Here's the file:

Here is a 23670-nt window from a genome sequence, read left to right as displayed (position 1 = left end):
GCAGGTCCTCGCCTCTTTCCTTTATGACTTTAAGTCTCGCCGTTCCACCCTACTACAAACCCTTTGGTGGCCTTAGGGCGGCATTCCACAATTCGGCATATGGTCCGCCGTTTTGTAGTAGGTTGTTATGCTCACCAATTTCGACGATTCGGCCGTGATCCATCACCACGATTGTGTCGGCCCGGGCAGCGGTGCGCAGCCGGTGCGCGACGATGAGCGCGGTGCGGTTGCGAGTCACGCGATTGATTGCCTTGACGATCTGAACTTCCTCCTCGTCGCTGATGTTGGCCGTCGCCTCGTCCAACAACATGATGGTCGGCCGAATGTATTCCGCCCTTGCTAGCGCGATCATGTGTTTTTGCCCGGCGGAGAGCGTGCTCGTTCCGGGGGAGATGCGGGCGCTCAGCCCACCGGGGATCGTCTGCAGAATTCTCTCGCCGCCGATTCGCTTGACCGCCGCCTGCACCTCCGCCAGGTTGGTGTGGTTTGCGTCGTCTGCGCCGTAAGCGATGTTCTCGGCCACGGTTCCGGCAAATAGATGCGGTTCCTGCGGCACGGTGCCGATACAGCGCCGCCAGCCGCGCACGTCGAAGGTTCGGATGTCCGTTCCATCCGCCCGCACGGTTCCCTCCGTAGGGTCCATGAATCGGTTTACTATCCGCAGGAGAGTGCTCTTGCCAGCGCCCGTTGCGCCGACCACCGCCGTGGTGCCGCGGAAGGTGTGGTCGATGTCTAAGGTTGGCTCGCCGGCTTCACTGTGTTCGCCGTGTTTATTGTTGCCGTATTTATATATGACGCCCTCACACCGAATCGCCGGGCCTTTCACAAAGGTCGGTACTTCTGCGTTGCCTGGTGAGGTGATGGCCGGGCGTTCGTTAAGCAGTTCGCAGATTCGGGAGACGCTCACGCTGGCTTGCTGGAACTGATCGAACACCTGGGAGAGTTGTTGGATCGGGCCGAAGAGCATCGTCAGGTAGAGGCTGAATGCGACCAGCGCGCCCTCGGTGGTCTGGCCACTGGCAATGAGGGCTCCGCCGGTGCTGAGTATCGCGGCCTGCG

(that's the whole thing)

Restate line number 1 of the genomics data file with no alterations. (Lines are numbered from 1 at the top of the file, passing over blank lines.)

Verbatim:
Here is a 23670-nt window from a genome sequence, read left to right as displayed (position 1 = left end):